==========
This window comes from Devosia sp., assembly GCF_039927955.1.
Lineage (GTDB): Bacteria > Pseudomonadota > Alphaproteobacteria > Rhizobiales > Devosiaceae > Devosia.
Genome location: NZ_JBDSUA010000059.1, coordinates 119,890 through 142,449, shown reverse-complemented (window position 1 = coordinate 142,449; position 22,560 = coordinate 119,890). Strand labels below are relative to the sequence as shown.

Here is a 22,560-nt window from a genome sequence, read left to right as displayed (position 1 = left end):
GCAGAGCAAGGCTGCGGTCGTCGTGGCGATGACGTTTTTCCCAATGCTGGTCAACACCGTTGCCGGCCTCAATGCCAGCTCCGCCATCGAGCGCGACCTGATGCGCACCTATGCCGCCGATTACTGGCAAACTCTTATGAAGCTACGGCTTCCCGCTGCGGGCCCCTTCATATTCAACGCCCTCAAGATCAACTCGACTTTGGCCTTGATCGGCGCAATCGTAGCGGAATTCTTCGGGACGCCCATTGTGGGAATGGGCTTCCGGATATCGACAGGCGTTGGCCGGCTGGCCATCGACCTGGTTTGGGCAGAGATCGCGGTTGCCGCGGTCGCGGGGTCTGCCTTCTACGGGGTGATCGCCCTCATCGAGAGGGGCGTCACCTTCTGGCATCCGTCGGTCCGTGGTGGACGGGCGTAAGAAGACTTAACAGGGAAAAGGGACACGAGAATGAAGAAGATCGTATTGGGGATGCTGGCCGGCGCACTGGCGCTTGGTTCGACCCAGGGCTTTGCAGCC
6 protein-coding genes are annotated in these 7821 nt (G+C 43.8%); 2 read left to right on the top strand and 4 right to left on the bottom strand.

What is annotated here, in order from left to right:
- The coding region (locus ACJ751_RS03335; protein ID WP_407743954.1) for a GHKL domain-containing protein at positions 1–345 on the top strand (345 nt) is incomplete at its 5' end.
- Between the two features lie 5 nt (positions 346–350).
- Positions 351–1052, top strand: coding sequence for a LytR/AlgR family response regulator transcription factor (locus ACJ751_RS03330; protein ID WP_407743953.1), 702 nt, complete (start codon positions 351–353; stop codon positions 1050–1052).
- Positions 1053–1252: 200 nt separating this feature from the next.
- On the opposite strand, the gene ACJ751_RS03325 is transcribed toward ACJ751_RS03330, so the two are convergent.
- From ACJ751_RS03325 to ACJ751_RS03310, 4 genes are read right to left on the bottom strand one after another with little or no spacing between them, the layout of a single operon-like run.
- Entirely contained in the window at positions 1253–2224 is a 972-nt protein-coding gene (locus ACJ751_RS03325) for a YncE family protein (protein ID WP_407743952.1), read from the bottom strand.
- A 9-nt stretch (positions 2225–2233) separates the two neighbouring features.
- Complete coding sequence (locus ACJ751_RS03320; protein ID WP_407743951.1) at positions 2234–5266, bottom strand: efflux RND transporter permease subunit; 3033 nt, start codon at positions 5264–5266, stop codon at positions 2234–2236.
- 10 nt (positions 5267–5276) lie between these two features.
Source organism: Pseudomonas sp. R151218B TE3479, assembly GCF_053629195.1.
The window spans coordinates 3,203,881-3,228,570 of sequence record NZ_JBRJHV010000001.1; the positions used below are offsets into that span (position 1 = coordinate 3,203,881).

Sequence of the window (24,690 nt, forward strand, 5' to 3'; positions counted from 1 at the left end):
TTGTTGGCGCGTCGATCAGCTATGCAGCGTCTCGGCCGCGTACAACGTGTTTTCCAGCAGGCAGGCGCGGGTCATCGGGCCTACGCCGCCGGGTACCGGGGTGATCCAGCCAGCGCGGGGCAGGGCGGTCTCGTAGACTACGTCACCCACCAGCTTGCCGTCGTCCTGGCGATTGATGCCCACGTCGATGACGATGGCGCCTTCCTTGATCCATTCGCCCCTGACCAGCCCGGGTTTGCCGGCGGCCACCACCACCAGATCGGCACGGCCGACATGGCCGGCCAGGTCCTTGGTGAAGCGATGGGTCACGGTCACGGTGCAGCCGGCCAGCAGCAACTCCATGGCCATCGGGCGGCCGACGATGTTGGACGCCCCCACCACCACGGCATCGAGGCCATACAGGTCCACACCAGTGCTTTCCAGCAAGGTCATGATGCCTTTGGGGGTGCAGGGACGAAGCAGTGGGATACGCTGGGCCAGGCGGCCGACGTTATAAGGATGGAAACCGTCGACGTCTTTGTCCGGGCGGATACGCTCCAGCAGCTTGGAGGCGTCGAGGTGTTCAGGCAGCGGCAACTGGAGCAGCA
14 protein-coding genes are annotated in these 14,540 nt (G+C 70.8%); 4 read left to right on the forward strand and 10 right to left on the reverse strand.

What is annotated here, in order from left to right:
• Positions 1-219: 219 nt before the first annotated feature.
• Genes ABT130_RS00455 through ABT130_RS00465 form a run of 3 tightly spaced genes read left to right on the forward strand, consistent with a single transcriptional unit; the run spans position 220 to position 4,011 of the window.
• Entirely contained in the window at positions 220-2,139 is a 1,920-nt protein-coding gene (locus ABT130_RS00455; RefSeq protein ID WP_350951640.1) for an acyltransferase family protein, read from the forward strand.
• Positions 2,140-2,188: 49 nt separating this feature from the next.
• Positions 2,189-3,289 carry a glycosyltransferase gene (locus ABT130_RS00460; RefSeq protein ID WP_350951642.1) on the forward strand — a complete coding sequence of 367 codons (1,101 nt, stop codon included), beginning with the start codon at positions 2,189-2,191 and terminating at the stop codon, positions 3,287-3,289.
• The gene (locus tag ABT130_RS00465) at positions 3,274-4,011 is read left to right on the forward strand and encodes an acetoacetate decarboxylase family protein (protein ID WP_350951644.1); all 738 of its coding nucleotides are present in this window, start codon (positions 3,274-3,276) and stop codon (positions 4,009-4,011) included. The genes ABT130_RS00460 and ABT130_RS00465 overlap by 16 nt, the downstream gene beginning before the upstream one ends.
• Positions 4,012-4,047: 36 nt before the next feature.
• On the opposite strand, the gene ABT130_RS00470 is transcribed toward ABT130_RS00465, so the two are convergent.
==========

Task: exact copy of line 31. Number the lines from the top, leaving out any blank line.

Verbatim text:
• On the opposite strand, the gene ABT130_RS00470 is transcribed toward ABT130_RS00465, so the two are convergent.